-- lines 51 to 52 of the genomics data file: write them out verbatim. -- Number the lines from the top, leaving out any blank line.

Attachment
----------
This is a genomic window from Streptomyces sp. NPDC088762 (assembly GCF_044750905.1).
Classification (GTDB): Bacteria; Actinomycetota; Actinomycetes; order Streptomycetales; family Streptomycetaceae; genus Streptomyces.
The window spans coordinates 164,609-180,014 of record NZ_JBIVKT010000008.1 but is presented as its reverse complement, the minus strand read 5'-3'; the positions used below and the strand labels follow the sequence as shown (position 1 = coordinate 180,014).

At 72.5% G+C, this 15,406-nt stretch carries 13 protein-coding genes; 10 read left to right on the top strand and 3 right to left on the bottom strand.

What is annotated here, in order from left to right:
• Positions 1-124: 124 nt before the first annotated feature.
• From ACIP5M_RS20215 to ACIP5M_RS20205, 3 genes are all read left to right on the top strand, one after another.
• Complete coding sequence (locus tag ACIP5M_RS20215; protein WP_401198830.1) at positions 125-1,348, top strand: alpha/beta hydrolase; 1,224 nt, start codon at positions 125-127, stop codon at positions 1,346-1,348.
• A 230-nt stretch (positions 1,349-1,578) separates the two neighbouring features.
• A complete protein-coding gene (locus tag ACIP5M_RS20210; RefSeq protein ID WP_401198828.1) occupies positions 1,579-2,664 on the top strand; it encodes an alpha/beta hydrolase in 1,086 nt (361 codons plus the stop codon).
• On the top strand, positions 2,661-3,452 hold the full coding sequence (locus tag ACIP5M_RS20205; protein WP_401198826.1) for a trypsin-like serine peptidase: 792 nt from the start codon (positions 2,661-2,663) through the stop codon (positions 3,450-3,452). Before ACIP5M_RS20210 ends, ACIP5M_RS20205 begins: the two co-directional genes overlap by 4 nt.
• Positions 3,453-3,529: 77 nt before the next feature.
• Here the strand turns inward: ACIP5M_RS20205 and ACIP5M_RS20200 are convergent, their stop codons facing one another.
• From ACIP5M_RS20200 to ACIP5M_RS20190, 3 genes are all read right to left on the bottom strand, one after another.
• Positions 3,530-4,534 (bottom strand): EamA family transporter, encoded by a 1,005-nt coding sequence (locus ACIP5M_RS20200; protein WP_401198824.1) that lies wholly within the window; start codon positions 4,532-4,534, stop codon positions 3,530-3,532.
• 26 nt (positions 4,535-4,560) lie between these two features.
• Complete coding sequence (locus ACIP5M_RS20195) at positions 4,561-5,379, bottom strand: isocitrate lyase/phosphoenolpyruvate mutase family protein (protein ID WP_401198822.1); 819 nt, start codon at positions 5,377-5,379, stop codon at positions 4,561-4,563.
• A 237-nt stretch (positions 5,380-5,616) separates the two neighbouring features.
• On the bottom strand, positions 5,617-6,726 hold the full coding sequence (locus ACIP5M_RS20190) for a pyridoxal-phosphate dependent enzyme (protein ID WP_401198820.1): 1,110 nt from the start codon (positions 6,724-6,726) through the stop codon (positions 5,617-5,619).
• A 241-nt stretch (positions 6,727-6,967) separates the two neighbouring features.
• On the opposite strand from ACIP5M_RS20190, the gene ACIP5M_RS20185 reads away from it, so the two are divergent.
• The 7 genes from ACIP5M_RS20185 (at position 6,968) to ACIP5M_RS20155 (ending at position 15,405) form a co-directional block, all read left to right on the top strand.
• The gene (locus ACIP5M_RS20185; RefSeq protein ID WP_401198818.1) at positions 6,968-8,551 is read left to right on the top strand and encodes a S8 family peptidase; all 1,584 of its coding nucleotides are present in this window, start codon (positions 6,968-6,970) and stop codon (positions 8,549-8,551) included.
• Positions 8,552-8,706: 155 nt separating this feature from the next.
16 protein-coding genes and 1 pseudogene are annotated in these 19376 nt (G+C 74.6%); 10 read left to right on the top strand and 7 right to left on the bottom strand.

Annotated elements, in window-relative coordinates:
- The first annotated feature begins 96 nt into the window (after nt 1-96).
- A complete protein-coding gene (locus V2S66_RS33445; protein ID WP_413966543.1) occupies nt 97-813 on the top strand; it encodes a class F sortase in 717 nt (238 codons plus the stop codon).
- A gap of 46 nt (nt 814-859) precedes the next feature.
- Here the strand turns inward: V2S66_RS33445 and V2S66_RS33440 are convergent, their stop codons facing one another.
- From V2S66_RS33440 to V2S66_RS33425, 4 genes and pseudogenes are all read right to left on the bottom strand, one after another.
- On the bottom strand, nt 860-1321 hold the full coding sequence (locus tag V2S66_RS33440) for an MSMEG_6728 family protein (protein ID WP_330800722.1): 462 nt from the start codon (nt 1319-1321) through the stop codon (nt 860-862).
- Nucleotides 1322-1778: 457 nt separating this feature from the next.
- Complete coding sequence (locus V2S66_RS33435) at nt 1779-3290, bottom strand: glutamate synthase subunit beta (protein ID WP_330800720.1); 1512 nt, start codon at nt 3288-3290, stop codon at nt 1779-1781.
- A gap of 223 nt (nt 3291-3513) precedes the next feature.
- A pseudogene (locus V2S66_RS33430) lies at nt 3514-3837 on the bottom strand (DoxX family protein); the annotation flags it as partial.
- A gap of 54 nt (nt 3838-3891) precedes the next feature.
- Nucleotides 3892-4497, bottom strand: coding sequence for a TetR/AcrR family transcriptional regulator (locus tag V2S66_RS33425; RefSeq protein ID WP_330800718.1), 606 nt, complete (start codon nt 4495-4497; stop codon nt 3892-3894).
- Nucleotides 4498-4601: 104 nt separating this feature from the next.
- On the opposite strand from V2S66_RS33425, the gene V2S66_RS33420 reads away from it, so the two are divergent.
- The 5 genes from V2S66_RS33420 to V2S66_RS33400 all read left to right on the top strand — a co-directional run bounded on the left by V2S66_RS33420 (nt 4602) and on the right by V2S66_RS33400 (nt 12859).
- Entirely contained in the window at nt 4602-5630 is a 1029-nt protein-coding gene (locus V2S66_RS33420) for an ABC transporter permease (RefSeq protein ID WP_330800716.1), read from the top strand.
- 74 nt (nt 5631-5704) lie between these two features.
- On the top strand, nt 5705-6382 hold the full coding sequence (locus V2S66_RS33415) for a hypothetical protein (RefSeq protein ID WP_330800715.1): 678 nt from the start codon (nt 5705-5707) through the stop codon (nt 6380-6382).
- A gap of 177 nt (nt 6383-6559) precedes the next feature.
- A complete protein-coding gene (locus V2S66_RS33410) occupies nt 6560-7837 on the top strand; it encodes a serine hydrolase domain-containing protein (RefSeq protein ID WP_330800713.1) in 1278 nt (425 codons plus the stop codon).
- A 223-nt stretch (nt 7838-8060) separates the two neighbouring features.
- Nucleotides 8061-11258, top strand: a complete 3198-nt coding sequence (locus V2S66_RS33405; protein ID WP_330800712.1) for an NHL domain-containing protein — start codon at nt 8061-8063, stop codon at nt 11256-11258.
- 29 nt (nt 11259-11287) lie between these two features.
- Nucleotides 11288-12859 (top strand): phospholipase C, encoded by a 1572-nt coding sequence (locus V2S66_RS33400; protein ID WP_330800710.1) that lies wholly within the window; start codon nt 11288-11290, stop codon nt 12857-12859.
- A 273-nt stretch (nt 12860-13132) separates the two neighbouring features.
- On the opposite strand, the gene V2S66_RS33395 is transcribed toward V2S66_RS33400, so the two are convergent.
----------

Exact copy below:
- A 273-nt stretch (nt 12860-13132) separates the two neighbouring features.
- On the opposite strand, the gene V2S66_RS33395 is transcribed toward V2S66_RS33400, so the two are convergent.